Writing Forged from War

Writing is a serious affair and, like an affair, it is intense, fraught with frustration along the way and at times, a battle. Equally, it is bursting with passion and all manner of life experiences. Where and how are our best-loved stories born? Arguably experience is an essential element for many writers. The imagination is only part of the mix.


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A young Ernest circa WW1


Ernest Hemingway is one writer who lived and witnessed the fighting of three major wars during his lifetime. Born in 1899 in Illinois, United States, he was working for the Kansas City Star when war broke out in 1914. He volunteered for the Red Cross before the Americans had entered the war and became an ambulance driver in Italy.


Seriously wounded by a mortar shell in 1918, he was rendered unconscious by the blast. When he came too, he picked up an injured Italian soldier lying next to him and carried him on his back to the first aid dugout. For his bravery, Hemingway was awarded the Italian Medal of Military Valour and the Croce DI Guerra.

The blast that injured Hemingway was ferocious; shards of mortar shell fragments ripped into his legs, chest, and head. He was also partially buried by earth in a dugout. In later years, his fiction would portray his war wounding and more besides. It left an indelible mark on Hemingway, the man, and the writer. He once said how he feared the dark and for years could not sleep without a light.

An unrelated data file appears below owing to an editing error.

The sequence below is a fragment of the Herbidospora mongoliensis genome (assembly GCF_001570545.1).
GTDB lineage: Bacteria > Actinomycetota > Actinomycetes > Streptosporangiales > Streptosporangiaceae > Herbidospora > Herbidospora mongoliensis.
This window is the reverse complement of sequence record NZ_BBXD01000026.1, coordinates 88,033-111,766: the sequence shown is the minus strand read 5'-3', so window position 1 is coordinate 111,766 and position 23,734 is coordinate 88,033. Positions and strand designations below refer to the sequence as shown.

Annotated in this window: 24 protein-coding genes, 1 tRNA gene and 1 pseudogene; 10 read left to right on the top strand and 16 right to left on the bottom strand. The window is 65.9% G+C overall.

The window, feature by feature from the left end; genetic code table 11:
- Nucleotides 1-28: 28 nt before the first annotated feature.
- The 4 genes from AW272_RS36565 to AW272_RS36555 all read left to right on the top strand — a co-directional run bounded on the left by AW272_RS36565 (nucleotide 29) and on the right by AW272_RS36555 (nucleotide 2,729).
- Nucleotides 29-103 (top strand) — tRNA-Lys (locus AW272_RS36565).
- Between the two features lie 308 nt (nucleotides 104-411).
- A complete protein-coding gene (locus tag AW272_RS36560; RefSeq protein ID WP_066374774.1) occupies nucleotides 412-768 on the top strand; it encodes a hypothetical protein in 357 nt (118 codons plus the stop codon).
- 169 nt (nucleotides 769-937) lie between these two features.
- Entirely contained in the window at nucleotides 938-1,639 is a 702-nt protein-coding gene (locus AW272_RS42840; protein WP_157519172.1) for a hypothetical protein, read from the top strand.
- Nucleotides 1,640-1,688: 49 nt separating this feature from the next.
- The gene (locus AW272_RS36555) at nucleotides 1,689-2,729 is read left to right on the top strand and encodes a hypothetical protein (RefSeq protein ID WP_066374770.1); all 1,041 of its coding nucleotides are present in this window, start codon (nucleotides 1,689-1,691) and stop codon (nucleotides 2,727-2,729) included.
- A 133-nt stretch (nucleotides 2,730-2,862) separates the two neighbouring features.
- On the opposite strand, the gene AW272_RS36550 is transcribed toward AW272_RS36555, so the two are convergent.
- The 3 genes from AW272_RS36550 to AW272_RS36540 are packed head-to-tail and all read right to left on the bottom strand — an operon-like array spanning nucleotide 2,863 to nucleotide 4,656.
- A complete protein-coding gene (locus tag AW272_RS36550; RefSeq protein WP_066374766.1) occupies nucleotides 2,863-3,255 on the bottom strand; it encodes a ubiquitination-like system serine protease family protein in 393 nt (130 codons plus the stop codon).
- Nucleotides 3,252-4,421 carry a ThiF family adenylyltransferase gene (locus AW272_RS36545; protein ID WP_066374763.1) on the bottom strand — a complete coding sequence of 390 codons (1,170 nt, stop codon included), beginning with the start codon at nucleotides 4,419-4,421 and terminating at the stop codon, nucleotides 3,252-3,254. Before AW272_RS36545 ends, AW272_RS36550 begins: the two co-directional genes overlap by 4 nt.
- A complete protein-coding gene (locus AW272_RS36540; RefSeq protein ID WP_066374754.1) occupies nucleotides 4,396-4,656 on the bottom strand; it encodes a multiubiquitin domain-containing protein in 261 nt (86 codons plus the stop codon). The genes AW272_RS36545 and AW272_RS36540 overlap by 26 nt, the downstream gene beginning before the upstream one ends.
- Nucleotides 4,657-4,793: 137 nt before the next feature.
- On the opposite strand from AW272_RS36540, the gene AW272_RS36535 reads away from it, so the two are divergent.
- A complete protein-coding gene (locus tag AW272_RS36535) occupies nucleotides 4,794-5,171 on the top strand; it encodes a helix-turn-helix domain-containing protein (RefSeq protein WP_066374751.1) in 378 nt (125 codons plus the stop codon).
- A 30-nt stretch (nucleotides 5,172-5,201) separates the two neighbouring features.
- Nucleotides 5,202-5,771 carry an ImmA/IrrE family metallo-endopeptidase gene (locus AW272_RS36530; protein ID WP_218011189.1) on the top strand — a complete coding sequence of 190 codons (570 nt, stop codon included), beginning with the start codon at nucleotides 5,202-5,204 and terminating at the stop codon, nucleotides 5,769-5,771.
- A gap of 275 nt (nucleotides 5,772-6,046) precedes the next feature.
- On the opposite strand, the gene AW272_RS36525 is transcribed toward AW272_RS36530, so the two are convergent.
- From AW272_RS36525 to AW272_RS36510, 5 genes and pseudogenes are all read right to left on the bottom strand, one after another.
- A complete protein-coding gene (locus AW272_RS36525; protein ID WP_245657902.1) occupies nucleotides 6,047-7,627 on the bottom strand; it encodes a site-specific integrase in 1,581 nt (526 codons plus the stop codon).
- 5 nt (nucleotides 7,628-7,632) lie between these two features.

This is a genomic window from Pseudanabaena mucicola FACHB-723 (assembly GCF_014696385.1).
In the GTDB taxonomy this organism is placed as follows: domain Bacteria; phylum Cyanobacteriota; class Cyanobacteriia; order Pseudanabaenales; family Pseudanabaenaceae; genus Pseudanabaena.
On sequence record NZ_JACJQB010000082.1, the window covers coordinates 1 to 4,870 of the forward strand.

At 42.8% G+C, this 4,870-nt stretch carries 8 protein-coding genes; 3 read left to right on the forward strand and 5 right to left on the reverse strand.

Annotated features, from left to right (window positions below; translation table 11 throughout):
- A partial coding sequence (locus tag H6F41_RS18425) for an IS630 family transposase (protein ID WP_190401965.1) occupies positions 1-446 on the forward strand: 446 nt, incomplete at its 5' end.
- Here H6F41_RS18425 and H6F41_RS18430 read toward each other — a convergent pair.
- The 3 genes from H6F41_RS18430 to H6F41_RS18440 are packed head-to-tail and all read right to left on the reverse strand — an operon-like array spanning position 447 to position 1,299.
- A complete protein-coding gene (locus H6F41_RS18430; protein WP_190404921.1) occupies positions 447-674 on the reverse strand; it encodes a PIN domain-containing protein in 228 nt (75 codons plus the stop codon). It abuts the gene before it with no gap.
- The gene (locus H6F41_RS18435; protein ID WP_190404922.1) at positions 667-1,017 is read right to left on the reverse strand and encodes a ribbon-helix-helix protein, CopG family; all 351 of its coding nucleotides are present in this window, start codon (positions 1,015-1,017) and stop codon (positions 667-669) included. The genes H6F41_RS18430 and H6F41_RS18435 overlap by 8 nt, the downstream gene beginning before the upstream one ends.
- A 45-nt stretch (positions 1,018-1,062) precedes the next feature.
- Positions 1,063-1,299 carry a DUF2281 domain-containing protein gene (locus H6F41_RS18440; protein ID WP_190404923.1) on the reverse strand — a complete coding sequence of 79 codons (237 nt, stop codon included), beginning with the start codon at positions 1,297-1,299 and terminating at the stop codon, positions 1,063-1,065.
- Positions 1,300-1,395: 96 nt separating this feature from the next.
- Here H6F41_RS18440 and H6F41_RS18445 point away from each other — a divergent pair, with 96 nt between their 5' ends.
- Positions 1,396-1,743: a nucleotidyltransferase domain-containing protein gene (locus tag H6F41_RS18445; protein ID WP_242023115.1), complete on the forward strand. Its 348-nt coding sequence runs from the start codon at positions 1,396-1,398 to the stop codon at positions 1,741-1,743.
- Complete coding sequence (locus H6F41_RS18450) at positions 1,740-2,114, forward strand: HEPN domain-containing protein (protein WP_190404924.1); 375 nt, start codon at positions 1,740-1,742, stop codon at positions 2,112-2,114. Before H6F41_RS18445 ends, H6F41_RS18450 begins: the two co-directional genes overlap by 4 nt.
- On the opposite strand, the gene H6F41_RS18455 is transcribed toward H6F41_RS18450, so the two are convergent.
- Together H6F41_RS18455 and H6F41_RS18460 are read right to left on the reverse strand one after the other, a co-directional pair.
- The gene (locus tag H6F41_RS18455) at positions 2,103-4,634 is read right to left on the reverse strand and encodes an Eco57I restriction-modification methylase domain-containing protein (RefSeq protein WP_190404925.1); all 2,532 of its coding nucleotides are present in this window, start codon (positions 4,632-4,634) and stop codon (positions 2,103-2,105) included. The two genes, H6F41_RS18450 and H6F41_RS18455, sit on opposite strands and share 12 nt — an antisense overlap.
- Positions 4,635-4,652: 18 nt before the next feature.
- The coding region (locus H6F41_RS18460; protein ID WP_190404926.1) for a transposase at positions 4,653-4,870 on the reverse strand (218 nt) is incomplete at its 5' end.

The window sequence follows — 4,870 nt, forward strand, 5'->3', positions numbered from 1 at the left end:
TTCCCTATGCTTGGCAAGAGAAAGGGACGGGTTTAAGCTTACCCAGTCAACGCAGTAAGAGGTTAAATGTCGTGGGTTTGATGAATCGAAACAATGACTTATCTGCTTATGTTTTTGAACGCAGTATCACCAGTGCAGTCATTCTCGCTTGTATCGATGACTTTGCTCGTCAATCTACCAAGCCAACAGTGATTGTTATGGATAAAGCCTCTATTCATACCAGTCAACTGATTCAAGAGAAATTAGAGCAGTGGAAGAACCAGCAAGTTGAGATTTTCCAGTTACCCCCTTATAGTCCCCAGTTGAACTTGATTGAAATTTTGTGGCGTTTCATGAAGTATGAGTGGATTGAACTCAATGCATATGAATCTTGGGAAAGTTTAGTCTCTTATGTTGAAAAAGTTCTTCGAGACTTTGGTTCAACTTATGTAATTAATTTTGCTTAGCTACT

Agnes von Kurowsky


While recovering in a Red Cross hospital in Milan, he met the American nurse, Agnes von Kurowsky. Hemingway was nineteen and Agnes was twenty-six and engaged to a doctor. Over a period of a month or two, they grew closer, holding hands openly and writing notes to one another. Agnes reportedly carried a picture of Ernest with her wherever she went. Late in August, Hemingway wrote a letter to his mother informing her that he was in love. But just as summer gave way to autumn, their relationship also suffered change. Agnes was posted away, and although they maintained contact by writing letters, it seems that the distance apart gave Agnes time for reflection. By March 1919, Agnes wrote a letter to Hemingway breaking off the engagement. He was devastated, having been so in love. However, rather than lose himself in sorrow, it seems he chose to fight back and immersed himself in work and went on to achieve something great.

So, for Ernest Hemingway, going to war brought almost the equivalent of a lifetime’s experience. Not only was he physically scarred and injured, but psychologically scarred too. Putting his experiences to great use, he went on to forge one of his best-loved novels, A Farewell to Arms (1929), which portrays the love affair of a young ambulance driver and a nurse on the Italian front during the First World War. Working as a journalist covering the Spanish Civil War, he would later go on to write For Whom the Bell Tolls (1940). This novel captures the essence of the Civil War, illustrating it in all its brutality.